How to Avoid Minute Pirate Bugs: They're Tiny but Pack a Big Bite

These beneficial insects make their presence known in the fall when they start giving people painful nips.

Minute pirate bugs are usually felt before they're seen. These tiny insects are oval or triangular and just 1/5 of an inch long, but they bite with an impact way out of proportion to their size. Don't worry, though. The bite feels painful while it's happening, but it usually doesn't keep hurting afterward and might not leave any visible damage. Some people experience a reaction similar to a mosquito bite, while other bite sites just turn a little red, and some lucky folks do not react at all. There is a small consolation if one of these insects nips you.

"The bugs are not quick to fly following biting," says Dr. Donald Lewis, Professor Emeritus of Entomology at Iowa State University, "so the victim usually has the satisfaction of removing the offender from the ranks of the living."

What Are Minute Pirate Bugs?

Minute Pirate Bug on a plant
Courtesy of Robert Webster

Minute pirate bugs, a type of insect known as flower bugs (Orius spp.), are found all over the country, and there are more than 500 species worldwide. During spring and summer, "they are busy full time eating small insects, mites, and their eggs by stabbing the prey with their blunt beak and sucking them dry," Lewis says. Plant pests such as aphids, thrips, and whiteflies don't stand a chance around minute pirate bugs, so it's good to have these beneficial insects in your garden.

Humans and minute pirate bugs clash when the bugs take flight in late summer. "The adults that are fully grown and preparing to hibernate through winter are very mobile and come into contact with us," Lewis says. "We are not food for pirate bugs, and they do not bite to feed on blood. I suspect they have to take a taste to confirm that we are not food. Then they move on."

Minute pirate bugs may sometimes be confused with no-see-ums, which are also very small and actively bite people during summer and fall. However, no-see-ums are a type of fly that look a bit like mini mosquitoes, and they're usually more of a problem near fresh-water habitats like lakes.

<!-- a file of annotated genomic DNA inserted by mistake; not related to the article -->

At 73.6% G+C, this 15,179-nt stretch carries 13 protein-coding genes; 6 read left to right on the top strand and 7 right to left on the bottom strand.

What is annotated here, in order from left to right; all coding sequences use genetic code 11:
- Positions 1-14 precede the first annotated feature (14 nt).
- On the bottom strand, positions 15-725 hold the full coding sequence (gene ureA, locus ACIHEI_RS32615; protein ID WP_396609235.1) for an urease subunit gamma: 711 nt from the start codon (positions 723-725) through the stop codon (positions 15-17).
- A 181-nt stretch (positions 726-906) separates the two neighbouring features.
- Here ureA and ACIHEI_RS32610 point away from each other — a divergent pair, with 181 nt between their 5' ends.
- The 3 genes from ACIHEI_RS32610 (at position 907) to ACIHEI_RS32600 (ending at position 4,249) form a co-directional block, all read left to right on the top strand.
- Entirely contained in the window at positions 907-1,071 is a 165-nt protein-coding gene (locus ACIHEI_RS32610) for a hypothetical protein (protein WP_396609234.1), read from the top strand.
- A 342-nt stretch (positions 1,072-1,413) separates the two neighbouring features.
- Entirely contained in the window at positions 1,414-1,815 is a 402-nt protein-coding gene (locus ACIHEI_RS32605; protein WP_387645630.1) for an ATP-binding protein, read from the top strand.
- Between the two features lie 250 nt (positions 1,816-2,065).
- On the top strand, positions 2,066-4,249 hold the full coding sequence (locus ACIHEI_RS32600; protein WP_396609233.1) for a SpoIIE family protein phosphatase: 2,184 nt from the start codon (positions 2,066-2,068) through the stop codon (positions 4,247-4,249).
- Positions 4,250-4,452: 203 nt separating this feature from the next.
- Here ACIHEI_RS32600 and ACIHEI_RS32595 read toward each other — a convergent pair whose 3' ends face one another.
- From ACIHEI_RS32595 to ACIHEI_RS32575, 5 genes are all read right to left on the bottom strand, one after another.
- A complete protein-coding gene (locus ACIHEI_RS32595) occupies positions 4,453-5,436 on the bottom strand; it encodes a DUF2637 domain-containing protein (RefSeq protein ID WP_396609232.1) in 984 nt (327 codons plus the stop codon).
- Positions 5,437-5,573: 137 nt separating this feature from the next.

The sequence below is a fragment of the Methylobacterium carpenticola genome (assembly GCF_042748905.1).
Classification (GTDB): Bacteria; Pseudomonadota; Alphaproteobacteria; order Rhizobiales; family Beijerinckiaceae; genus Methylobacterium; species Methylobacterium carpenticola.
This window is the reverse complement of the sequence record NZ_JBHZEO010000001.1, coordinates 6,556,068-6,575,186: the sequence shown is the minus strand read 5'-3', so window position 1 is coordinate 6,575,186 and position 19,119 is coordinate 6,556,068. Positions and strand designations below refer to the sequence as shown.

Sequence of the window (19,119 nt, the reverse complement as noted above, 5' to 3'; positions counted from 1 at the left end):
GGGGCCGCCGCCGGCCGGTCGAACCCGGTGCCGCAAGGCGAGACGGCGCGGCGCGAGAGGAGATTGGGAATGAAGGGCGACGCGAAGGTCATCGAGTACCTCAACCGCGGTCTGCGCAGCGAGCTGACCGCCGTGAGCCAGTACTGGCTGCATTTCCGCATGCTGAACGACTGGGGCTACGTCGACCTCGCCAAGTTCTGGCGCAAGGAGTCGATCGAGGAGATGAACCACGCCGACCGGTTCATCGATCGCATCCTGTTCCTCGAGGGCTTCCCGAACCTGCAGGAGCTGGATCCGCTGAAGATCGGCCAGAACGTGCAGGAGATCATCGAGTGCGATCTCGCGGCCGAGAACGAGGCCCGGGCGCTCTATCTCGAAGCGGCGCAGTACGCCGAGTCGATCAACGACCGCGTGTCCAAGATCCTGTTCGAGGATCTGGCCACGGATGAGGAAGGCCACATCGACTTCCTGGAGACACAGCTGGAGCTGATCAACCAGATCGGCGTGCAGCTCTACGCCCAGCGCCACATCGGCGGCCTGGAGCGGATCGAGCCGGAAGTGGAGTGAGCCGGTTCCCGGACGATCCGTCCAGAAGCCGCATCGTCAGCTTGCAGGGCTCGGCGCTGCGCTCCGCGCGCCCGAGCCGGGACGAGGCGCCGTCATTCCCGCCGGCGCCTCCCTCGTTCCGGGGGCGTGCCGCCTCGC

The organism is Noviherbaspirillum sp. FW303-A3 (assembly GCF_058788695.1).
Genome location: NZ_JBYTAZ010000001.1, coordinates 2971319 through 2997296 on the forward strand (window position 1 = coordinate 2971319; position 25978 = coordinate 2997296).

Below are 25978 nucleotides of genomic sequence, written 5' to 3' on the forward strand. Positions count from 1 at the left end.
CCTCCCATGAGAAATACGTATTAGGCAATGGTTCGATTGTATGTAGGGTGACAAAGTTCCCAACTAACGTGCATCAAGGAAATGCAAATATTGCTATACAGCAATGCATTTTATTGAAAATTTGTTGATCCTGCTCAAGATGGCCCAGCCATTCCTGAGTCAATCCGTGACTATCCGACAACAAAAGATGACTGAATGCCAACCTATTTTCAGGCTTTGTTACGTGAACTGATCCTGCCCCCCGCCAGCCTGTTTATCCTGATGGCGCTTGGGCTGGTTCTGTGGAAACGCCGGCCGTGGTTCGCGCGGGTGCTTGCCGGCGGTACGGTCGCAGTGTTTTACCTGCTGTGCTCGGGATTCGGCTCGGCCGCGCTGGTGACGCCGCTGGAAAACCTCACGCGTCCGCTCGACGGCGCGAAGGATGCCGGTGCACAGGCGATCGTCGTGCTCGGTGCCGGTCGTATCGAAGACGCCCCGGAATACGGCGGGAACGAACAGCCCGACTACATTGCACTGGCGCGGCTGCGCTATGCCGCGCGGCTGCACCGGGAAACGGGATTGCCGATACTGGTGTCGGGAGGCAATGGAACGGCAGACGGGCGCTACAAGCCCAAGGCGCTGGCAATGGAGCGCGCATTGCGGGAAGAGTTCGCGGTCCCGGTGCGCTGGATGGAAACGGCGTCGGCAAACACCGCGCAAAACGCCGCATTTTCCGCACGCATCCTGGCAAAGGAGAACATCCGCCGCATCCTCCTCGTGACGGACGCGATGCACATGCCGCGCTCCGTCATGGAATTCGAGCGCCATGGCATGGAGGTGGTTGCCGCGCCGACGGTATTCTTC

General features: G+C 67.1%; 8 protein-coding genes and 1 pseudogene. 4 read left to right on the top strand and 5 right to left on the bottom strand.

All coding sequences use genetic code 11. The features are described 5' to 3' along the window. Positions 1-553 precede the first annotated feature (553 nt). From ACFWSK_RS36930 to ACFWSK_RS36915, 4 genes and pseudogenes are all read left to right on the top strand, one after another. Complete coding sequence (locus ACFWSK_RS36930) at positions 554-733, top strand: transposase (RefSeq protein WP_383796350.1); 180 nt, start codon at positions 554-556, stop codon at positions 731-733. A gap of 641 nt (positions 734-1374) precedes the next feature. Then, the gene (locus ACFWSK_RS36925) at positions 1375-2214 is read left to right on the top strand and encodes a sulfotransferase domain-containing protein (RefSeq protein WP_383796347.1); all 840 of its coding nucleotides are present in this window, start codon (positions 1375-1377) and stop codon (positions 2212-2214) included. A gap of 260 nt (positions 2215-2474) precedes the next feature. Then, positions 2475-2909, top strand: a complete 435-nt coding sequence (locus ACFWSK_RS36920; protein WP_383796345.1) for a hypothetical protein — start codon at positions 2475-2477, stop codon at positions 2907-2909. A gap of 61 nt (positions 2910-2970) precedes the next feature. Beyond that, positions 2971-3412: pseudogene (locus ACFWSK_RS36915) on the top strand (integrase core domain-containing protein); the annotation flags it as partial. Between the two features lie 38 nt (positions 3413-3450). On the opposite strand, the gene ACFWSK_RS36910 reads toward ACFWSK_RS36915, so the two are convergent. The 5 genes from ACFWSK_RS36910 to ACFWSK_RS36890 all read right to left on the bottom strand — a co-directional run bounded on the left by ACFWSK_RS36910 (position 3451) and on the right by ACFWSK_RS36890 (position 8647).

There's a ridiculous urban legend that the pain of a minute pirate bug bite comes from urine that the bug excretes while biting. Lewis is quick to debunk the myth. "There is absolutely no truth to the bizarre claims that minute pirate bugs pee on you or excrete acid to burn your skin."

How to Prevent Minute Pirate Bug Bites

The best defense against minute pirate bugs is clothing choice and timing. They seem to be attracted to light colors, Lewis says. Wearing long-sleeved, dark clothing outside in late summer and fall may help you avoid pirate bug bites. Working outside after dark and on cool, cloudy days can help, too, because these insects seem to be more active on warm, sunny days.

Most scent-based insect repellents don't affect minute pirate bugs; if you use pesticides, you'll only reduce their pest-control abilities in your garden. Keep in mind that the biting behavior only happens for a short window and will stop with the arrival of cold temperatures.

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